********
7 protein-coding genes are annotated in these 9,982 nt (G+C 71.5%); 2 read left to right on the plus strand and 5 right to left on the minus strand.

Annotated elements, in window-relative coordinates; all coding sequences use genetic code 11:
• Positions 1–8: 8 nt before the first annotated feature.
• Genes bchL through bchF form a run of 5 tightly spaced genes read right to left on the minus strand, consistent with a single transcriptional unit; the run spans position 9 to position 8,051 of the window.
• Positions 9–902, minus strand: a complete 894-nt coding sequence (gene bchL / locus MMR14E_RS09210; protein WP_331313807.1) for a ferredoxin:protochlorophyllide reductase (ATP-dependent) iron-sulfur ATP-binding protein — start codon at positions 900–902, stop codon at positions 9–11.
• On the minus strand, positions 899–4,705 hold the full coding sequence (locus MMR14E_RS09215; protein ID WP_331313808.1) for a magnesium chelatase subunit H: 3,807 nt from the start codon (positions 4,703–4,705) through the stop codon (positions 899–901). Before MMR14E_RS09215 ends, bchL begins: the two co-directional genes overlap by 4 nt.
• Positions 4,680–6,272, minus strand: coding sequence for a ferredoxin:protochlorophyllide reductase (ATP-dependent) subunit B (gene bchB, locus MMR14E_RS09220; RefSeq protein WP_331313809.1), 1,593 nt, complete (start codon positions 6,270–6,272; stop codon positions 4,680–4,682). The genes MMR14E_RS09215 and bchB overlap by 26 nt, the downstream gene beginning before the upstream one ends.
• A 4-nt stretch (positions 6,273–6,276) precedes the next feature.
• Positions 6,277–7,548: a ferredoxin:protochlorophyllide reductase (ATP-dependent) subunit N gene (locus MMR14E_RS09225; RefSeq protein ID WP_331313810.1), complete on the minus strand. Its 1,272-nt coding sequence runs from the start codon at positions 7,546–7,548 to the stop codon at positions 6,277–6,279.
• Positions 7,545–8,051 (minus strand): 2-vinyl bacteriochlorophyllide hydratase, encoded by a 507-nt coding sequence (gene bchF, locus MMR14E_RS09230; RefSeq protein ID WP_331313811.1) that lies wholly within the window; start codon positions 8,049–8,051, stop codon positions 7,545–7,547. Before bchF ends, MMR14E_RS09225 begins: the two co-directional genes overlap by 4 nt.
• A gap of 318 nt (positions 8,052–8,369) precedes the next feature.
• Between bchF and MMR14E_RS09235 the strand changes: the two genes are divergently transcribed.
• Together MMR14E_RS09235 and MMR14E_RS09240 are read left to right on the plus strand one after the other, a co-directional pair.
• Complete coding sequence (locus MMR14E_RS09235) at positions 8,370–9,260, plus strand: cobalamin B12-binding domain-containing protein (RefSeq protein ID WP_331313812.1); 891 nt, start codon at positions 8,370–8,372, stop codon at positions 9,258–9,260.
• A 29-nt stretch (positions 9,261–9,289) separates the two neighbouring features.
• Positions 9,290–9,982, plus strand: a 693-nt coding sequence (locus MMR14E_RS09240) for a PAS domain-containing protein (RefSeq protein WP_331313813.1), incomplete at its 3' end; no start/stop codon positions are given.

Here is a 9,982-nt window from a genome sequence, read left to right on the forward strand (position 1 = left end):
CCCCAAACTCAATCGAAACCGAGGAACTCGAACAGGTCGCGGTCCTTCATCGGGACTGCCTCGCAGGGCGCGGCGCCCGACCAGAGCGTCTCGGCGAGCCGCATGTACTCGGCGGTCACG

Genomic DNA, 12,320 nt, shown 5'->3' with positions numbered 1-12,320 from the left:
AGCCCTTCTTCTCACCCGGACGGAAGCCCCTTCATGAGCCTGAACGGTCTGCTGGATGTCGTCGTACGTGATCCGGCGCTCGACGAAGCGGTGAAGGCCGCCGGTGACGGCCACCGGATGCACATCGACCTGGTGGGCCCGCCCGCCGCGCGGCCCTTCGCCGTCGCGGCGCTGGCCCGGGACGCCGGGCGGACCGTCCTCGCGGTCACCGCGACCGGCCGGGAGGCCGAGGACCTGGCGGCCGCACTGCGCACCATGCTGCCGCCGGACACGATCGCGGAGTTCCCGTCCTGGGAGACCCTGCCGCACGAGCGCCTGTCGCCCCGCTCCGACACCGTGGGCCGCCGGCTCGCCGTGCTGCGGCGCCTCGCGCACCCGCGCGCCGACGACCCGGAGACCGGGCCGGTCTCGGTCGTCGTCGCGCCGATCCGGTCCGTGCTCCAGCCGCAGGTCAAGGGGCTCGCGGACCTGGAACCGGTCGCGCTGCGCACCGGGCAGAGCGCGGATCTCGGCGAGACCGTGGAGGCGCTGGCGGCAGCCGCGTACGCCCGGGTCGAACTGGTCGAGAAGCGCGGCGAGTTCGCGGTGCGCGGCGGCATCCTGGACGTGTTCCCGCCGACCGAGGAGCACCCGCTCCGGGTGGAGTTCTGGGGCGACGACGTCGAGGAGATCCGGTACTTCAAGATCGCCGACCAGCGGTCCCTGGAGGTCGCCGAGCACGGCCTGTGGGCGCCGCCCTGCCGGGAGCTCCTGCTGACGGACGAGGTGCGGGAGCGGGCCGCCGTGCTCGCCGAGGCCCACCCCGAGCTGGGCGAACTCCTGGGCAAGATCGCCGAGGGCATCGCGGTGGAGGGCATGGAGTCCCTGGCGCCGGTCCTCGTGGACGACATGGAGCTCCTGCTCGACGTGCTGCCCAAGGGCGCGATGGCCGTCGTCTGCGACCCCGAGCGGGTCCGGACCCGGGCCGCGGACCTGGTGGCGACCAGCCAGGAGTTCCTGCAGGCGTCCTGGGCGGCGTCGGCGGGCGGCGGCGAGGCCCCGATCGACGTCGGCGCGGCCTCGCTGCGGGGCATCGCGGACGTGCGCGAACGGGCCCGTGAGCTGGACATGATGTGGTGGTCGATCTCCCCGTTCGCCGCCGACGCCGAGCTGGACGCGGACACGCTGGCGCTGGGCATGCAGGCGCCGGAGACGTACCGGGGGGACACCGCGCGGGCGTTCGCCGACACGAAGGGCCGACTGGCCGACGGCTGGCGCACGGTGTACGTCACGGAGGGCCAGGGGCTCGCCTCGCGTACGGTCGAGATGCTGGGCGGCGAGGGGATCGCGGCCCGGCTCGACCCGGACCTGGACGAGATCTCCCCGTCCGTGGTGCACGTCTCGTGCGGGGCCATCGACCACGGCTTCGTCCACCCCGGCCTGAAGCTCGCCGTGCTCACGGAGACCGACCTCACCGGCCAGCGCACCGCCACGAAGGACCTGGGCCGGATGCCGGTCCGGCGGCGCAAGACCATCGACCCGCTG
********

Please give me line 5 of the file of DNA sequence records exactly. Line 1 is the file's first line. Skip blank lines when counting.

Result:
• Positions 9–902, minus strand: a complete 894-nt coding sequence (gene bchL / locus MMR14E_RS09210; protein WP_331313807.1) for a ferredoxin:protochlorophyllide reductase (ATP-dependent) iron-sulfur ATP-binding protein — start codon at positions 900–902, stop codon at positions 9–11.